Mason City Globe Gazette Newspaper Archives

- Page 1

Issue Date:
Pages Available: 14

About Mason City Globe Gazette

  • Publication Name: Mason City Globe Gazette
  • Location: Mason City, Iowa
  • Pages Available: 311,935
  • Years Available: 1901 - 1994
Learn More About This Publication


  • 2.17+ Billion Articles and Growing Everyday!
  • More Than 400 Years of Papers. From 1607 to Today!
  • Articles Covering 50 U.S.States + 22 Other Countries
  • Powerful, Time Saving Search Features!
Find Your Ancestors Now

View Sample Pages : Mason City Globe Gazette, November 24, 1944

Get Access to These Newspapers Plus 2.17+ Billion Other Articles

OCR Text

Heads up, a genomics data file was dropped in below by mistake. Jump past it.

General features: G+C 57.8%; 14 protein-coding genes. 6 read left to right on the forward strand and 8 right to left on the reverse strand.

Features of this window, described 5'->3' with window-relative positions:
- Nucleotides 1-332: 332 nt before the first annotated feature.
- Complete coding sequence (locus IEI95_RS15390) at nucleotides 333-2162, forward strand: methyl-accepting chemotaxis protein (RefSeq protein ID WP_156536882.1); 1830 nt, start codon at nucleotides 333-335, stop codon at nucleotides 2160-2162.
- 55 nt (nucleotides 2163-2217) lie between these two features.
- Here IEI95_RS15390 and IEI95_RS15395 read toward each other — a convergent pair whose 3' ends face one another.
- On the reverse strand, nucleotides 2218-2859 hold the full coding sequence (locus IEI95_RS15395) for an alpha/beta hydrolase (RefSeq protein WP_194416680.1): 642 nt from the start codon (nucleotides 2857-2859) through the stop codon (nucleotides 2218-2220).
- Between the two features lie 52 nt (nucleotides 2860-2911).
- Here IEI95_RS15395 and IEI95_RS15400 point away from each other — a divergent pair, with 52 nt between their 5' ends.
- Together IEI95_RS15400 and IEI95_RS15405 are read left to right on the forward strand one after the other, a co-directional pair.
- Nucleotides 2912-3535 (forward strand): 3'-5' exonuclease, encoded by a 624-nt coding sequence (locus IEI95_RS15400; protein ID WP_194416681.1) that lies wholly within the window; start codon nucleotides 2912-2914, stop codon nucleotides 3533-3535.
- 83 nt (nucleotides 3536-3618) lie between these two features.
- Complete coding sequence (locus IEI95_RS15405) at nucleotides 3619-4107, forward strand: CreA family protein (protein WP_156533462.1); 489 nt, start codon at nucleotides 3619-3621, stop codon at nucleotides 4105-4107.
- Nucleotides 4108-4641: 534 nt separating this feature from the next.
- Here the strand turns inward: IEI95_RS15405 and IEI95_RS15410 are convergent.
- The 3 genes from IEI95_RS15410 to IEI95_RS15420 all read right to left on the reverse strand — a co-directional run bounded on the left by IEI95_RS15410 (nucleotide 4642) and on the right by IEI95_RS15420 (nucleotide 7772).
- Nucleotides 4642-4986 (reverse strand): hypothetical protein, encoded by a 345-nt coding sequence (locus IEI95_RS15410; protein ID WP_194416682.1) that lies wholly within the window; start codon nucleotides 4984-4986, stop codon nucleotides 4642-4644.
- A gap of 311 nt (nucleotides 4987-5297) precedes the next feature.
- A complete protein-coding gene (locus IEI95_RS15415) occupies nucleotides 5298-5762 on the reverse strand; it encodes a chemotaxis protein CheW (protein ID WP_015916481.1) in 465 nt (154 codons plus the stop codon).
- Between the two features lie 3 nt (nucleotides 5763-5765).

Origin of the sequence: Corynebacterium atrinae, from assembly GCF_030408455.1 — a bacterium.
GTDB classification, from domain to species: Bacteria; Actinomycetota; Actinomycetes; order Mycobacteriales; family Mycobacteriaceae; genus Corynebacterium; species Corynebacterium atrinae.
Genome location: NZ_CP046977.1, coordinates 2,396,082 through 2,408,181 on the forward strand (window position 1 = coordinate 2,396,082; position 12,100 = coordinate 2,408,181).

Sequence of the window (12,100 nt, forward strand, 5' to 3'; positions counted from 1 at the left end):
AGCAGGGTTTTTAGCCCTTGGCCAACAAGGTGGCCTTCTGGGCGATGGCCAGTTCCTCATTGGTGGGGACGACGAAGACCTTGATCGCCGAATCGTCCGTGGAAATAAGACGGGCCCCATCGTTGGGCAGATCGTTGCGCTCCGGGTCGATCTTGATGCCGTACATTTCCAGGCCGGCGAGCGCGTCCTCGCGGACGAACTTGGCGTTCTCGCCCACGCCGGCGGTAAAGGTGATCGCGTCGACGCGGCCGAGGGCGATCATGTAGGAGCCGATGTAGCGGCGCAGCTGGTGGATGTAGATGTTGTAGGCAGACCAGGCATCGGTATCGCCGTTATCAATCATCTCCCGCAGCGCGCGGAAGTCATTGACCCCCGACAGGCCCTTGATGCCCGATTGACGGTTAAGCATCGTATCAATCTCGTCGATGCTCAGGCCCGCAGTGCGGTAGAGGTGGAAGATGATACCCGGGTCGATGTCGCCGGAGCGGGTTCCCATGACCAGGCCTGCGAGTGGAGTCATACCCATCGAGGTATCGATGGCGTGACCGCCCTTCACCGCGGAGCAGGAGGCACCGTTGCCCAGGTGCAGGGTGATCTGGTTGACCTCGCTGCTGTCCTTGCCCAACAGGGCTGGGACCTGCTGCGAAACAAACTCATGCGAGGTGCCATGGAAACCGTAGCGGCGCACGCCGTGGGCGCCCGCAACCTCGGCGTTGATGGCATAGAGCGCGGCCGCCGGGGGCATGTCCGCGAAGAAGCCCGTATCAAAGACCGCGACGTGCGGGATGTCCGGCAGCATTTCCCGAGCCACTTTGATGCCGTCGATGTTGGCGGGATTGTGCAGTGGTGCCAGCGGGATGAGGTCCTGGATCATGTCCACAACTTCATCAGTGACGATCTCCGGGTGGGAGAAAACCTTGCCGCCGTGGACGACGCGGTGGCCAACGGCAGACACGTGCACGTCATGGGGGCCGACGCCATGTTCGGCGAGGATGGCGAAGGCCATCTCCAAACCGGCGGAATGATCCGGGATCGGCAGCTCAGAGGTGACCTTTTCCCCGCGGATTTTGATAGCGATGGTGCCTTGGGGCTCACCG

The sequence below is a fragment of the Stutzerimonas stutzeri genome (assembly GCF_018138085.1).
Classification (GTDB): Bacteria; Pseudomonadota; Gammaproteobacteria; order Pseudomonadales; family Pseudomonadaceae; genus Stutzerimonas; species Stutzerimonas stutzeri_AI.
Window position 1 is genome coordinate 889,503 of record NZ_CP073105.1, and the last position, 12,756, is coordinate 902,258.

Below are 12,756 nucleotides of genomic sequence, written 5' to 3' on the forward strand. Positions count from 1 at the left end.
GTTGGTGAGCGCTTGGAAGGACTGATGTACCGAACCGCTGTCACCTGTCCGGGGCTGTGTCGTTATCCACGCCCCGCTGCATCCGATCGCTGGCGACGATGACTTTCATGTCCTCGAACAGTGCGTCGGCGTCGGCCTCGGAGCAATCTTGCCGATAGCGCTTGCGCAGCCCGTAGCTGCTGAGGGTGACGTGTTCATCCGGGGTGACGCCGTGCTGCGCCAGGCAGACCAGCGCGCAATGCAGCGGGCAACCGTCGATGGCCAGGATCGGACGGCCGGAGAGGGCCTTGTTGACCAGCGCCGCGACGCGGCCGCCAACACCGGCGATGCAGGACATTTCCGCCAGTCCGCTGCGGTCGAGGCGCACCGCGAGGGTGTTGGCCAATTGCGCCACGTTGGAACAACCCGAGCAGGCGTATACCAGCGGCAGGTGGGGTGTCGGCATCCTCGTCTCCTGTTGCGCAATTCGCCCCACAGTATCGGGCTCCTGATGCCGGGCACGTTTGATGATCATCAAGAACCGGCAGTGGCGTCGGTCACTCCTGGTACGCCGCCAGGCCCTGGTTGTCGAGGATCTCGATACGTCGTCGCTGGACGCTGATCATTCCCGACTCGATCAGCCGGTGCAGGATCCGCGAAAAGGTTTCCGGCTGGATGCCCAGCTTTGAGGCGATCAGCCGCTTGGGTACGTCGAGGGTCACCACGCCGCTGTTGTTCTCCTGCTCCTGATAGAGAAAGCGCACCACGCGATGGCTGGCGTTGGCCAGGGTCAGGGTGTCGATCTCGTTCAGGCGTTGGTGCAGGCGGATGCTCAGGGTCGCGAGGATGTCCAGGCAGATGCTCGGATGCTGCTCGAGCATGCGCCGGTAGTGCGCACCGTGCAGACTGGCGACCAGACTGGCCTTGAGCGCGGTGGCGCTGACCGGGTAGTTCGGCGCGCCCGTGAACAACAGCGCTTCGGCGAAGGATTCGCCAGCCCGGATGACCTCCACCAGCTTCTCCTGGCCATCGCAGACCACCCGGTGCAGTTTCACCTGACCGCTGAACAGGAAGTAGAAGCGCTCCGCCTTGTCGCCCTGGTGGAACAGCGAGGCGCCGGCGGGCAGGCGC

Mason City Globe-Gazette (Newspaper) - November 24, 1944, Mason City, Iowa NORTH IOWAS DAILY PAPER EDITED FOR THE HOME THE NEWSPAPER THAT VOL LI Associated ftfss United ruU LeasedWires MAKES ALL NORTH IOWANS NEIGHBORS MASOX CITY IOWA FRIDAY NOVEMBER 24 1914 FLEET Report Allies Cross Rhine at Strasbourg Nazis Win 2 Villages London advance units weie reported Fri day to have crossed the flooded Rhine east of Strasbourg which French and American troops had captured save for a small but pnyerfully defended bridgehead at the western end of the main bridge Field Marshal Gen Gerd von Rundstedt committed 10 or 12 divisions to the great battle of attrition on the soggy Cologne plain to the north and behind flame throwers and a drumfire artillery barrage drove the British 2nd army from the villages of Beeck and Hoven 3 miles northeast of Geilen kirchen The U S 9th army fighting for Julich on the brown and turbulent Roer river 25 miles from Cologne knocked out its 110th German tank in a 7day battle on the right flank of the British 2nd army front Tills Paper Consists ot Two SocllonsSectton One NO U Holland the British inched to within a mile and a half of Venlo the Dutch road center on the great bend of the Maas Meuse river Berlin asserted earlier in the day that the allies attempted futilely to seize one of the 3 Rhine bridges outside Strasbourg Alsatian city of 193000 connected by a 2mile canal to the Rhine The reported crossing of the and upper Rhine did not necessarily constitute the spear head of a major drive across the border stream Well over 40000 Germans have been captured by the six allied armies on the offensive in the cur rent campaign This swelled the total since Dday to around 700 000 men or almost 50 full strength divisions Counting killed and wounded total German casualties for theWew winter offensive were estimated at supreme headquarters at 160000 The famous French second ar mored divisioncommanded by Maj Gen Jacques Le Clerc crashed into Strasbourg Thursday alter an 18 mile advance and by noon had cleared the foe from all the narrow crooked streets in the western part the city By 4 p m the whole town was liberated except for the Rhine bridge approach 2 miles from ihe center ot Strasbourg It was heav ily mined stoutly defended and in tact Von Hundstedt massed his divi sions half of them tank outfits along a 25mile front on the Co logne plain from north of Geilen kirchen to the bloody Hurtgen for est and these werethe best the Germans could muster in western Europe They faced the massed and charging might of 3 allied armies the American first and ninth and the British second The battle was almost amphib ious Three days of rain left inches ot watef standing on the fields and the streams were well out of their banks and raging The resolute British backed on o high ground from Hoven and Beeck and there were reported standing firm Germans in the Strasbourg area were in the wildest disorder Roads leading east toward the Rhine were bumnerto biimper with American troops and materiel moving up iii the big push It was a 7th army show un der command oJ the Guadalcanal hero Lt Gen Alexander M Patch for the French 2nd arinor ed division was fighting as a unit of his 15th corps Between Strasbourg and the Cologne plain the U S 3rd army was having a harder fight in its big bulge east and southeast of Metz Its elements already were within heavy siege gun range of the great Saar steel and rail city of rn FR f hundred pound demoli tion bombs are lined up ready to be loaded into a B29 TOKYO Mighty Armada Flies From New Air Bases Set Up in Marianas BULLETIN Washington photographs showed fires burning in central Tokyo hours after Fridays B29 at tack There was smoke rising to great heights in the indus trial areas that were bombed the 20th air force announced Twentyfirst Bomber Command Saipan Amighty ARMADA of B29 Superfortresses blasted lokyo Friday with hundreds of tons of bombs open ing what Gen H H Arnold said was an attack which will be carried on relentlessly from the air un til the day of landsea invasion of Japans home islands An undisclosed number of Superforts roared from newlycompleted airbases here at dawn for the 3000 mile flight which marked the initial attack on Japans planes and its first bomber before it takes off from an advanced base in China Ihe bombs will be used for a raid on Japheld Formosa End Lend Aid With Saarbrucken less than 15 mile away Outside Metz itself 300 Germans held out hopelessly in bypassed fortress groups Significantof the fury of fight me in the morasse before Coloent dispatches from the 17 s firs army front told of a 400yard ad vance northeast of Weisweile near the Boer That Quarter mile was the larg est reported gain of the day bu it was made in the middle of th fortified west wall The British ii yielding Hoven and Beeck re treated a half mile Another counterattack w a launched against the 9th armj southwest of Linnich and 2 were nurled at thefirst in the Hurtgen forest southeast of Aachen Re suits were not disclosed Gen Le Clercs armor drive so swiftly and with such surprise into Strasbourg that the ancient cul tural religious and industrial citj escaped relatively undamaged Strasbourg most important center on the upper Rhine however was mder the big guns of the Siegfriec line across the river Strasbourg is 360 airline miles southwest of Berlin and beyond i ic the Rhine and the Siegfried for ifications the black forest and he rugged hills of Baden The jerman city of Karlsruhe a fre luent allied bombing objective lies 30 miles northnortheast in the Rhine valley A corridor 16 miles long and 12 wide leading to Strasbourg from Saverne was cleared out by Penn sylvanians of Maj Gen Ira T Wyches 79th infantry division and New York and New Jersey men of Maj Gen Robert L Spragins 44th infantry This permitted Gen Patch to throw virtually every thing he pleased up to the Rhine Buy your War Bonds and Stamps from your GlobeGazette carrier boy r WESTERN FRONT DRIVESArrows indicate allied thrusts on the western front heavy line where olfennvea are under way in 3 sectors In northi 1 Ameri near JuHchOn the central secVor 2 the U S he toward Saarbrucken In me seatn S French entered Strasbourg on the Rhine Weather Report FORECAST Mason City Mostly cloudy and warmer Friday night Occasional rain Saturday All temperatures above freezing Iowa Increasing cloudiness and warmer Friday followed by oc casional rain Saturday Consid erably colder with rain changing to snow flurries west portion Saturday afternoon Fresh to strong winds Thursdays max imum 53 at Council Bluffs minimum 21 at Atlantic Minnesota Cloudy Friday night with occasional rain southwest and light snow north portion Warmer south portion Satur day moderate snow northwest end occasional rain south and east portions changing to snow southwest portion in afternoon west portion strong s Colder winds IN MASON CITY GlobeGazette weather statistics Maximum Thursday 51 Minimum Thursday night 31 At 8 a m Friday 32 YEAR AGO Maximum jfj Minimum j PARTNERSHIPS MUST GO AHEAD Says Present Program Combined War Supply Washington P res i d e nl Roosevelt told congress Friday tnat lendlease and reverse lend lease should end with tfie war The statement appeared to be a pointed reply to suggestions that some sort of lendlease assistance should be continued to Britain and possibly other allied nations even after both the European and Pa ific wars have ended Mr Roosevelt had previously called for continuation lend lease so long as Japan remains in the war Lendlease and reverse lend Britain Gave 4 Billion to Allies iri LendLease Help lease are a system of combined e war supply the chief executive should end with the war But the united na tions partnership must go on and must grow stronger This policy declaration wound up a letter by which the president transmitted to congress a detailed report of reverse lendlease from Britain The British put out a similar report a few hours earlier covering about the same statistics This showed that the united king dom had supplied up to June 30 this year munitions and other goods and services valued at S2 437DG2000 and that Australia New Zealand and India furnished S31 a grand total of S3 348127000 The United States has furnished o the united kingdom for the ame period ending June 30 a to tal of lendlease md to all the allies 528270351000 worth a total of But Mr Roosevelt urged that no compari ons be made on a dollar basis We are not loaning money un der lendlease he said We are not receiving payment under re verse lendlease Neither the monetary totals of he Jendlease aid we supply nor he totals of the reverse lend ease aid we receive are measures t the aid we have given or re eived in this war That could be measured only in terms of the otal contributions toward win ning victory of each of the united nations There are no statistical or monetary measurements for the value of courage skill and sacri ice in the face of death and de truction wrought by our common nemios The chief executive summed up his estimate of the value of Brit ins reverse lendlease contribu icns by saying that without it we would surely have been orced to delay the invasion of for many months wins Are Reported of War Philadelphia Edwin nd Joseph Heisler 21 year old wins who enlisted together went verseas together and were re orted missing on the same day ow are reported prisoners of war n Germany their family was in ormcd has given the allies lendlease aid amount ing to 54318592000 since the wa began a government report on mutual aid announced Friday Chief beneficiary hasbeen the United States which the year from July 1943 to June 1944 received from Britain alone 418920 worth and serv ices the report said In addition during that year alone British ships brought to the united kingdom more than 865000 uniformed Americans including 320500 carried on the Queen JIary and Queen Elizabeth Next to the United States the most aid was given 077828000 worth of goods dur ing the year including 1042 tanks Aid to other countries since the war began included China France up to June 1343 400000 Poland Greece Czechoslovakia Portugal Turkey Aid given American forces the report said included petroleum products worth 5235528000 air craft worth guns and ammunition worth and tanks and vehicles worth Other items listed as having been built especially for the Americans or turned over to them were 333 airfields barracks roads railways seaport facilities and hospitals with nearly 100000 beds In addition to nearly 000 worth of food provided United States troops in the united king dom the report said bulk food stuffs and raw materials amount ing to were shipped to the United States mainly from British colonies but paid for by England Included were 40000 tons of natural rubber largely from Ceylon The building program for air ports barracks and other quar ters was estimated to have em ployed over 100000 men In many cases it was declared united kingdom production met all the requirements of the United States forces It noted that spark plugs for certain types of Ameri can aircraft were wholly pro vided including 558500 used here and another 600000 shipped to America Businessmen Clear Snow From Deadwood Deadwood S D army of Deadwood business and profes sional men and high school boys armed with snow shovels cleared the streets of the 3foot layer of snow had baffled the city street thoroughfares for 10 das The snow had baffled the city street cleaning department because of manpower shortage andinade quate equipment Wednesday the loca businessmen volunteered their labor contributed wages for shovclers and donated trucks PHONE WORKERS BACK AT JOBS Widening Strike Is Brought to Sudden End Washington The nation breathed rclievedly into its tele phones Friday spared of a threat ened widespread strike that could have tied up its communications in wartime Telephone operators who had quit their jobs in 29 Ohio cities Washington and Detroit went back to their switchboards Sim ilar walkouts which had shown every sign of developing in New ork and elsewhere promptly ded The suddenness with which the strike ended Thursday night com pared with the speed with which it had grown It will be up to the war labor board now to adjust differences between the exstrikers their employers and their expressed targets operators brought in from outside and given living ex not received by M v Rosie ODonnell of Jamaica I year fd West Point football coach fche histmio Superforts Catch Japs by Surprise pense bonuses residents Up until late Thursday leaders of the union the National Tele phone Workers Federation had rebuffed WLB Then in the face of pros jects for government operation of the telephone companies they called the whole thing off Backingthe WLB also were such weapons as power to take away union security privileges as one board source in cit ing a west coast dispute where a union lost its closed shop pro vision for disregarding WLB or ders Union leaders said they an licipated fair treatment in a peaceable settlement they showed no signs of feeling they had lost in the contest to date Neither did they say there had been any promises exchanged A break in the situation which segan a week ago when operators left their jobs at Dayton Ohio came shortly after WLB referred the entire problem to Stabiliza tion Director Fred M Vinson a usual step before government seizure of strikebound facilities Robert G Pollock and Mrs Mary E Gannon presidents re spectively of the Ohio and Wash ngton affiliates of the union called for and got immediate termination of the strike The dispute centered over liv ng cost bonuses of paid outside workers brought to Day on and paid in addition to reg ular wages received by local em ployes Washington operators and hose elsewhere complained of similar payments to transferees also struck in sympathy Buy your War Bonds and Stamps from your GlobeGazette carrier boy TwentyFirst U S Bomber Command Saipan American Superfortress raid on rokyoFridayappareritlytoorthe Japanese by SURPRISE said Brig Gen Emmett Rosie ODonnell Fnday night on returning from the attack on the Nippon capital JJie ffeneral said the Japanese offered no fighter resistance and that antiaircraft fire was meager and inaccurate We took them by surprise again said ODonnell of Ja maica N Y who led the sizable task force of B29s in their first attack against Tokyo industrial areas Certainly they werent up to meet us in their fighters and their nckacfc fire was meager and inac rurate It was one of the easiest missions Ive been on ODonne flew in the Daunt less Dottie piloted by Maj Rob ert Morgan of Asheville N Car which was the first plane over the Nakajima aircraft factory target Capt Walter R Young of Gush ing Okla piloting another Super fortress in the first formation over the target said his crew sighted several enemy fighters just as they reached the objective Everyone was too busy looking for aircraft to observe results of Ihe bombing however Young said he believed the Japanese were caught by surprise Second Lt Jack H Vetter of Corpus Chrisfi Tex said not more than 6 or 8 Japanese fighters were seen and none came close In tho same Plane Sgt W I jChaiman Panhandle Tex said he the plelty scared over the target although nothing much happened ASK FOR BUZZER Wilmington Del war workers want the city to in stall a buzzer and bell device at dangerous street intersections A petition to that effect was sent to the street and sewer departmnt led the historic daylight believed to be the LARGEST attack yet made on Japans home land The aerial task force was from the recently established 21st oomoer command of the 20th army air force operating from the Marianas under the command of S riie first use of these bases7 south and east of Tokyo creates a 2way aerial squeeze against Japans vrtal industries with First official announcements of Fridays raid merely said a six able task force of Superforts at tacked industrial targets in Tok yo Another communique was further details promised when were available the as sault 4 hours after its announce Estimate 100 Sky Giants Over Tokyo Washington hundred or more B29 Superfortresses of ficially opening a 2pronged air offensjvc to soften Japan for in vasion hombed Tokyo by daylight Friday and the enemy admitted and other important in stallations had been damaged Tokyo said the bombers attack ing in 10 or more groups were over the city for 2 hours ment in the United States said 70 Superforts hit the southern and northern outskirts of the capital early Friday afternoon Japanese time The broadcast heard by the federal communications commis sion claimed the B29s failed to attain any tangible results but residential sections including one hospital were slightly damaged H said 3 were shot down There was no allied confirmation tarjy reports gave no indica tion of the bomb loads carried But the army air forces revealed Thursday in Washington that a Superfortress can carry at least 10 of bombs Some B29 flights BOMB TOKYO FKOM MARIANASArrow in the above map shows the location of Tokyo which was bombedI bv Superfortresses flying from bases in the Marianas islands 1 i a i e y it t n It e ;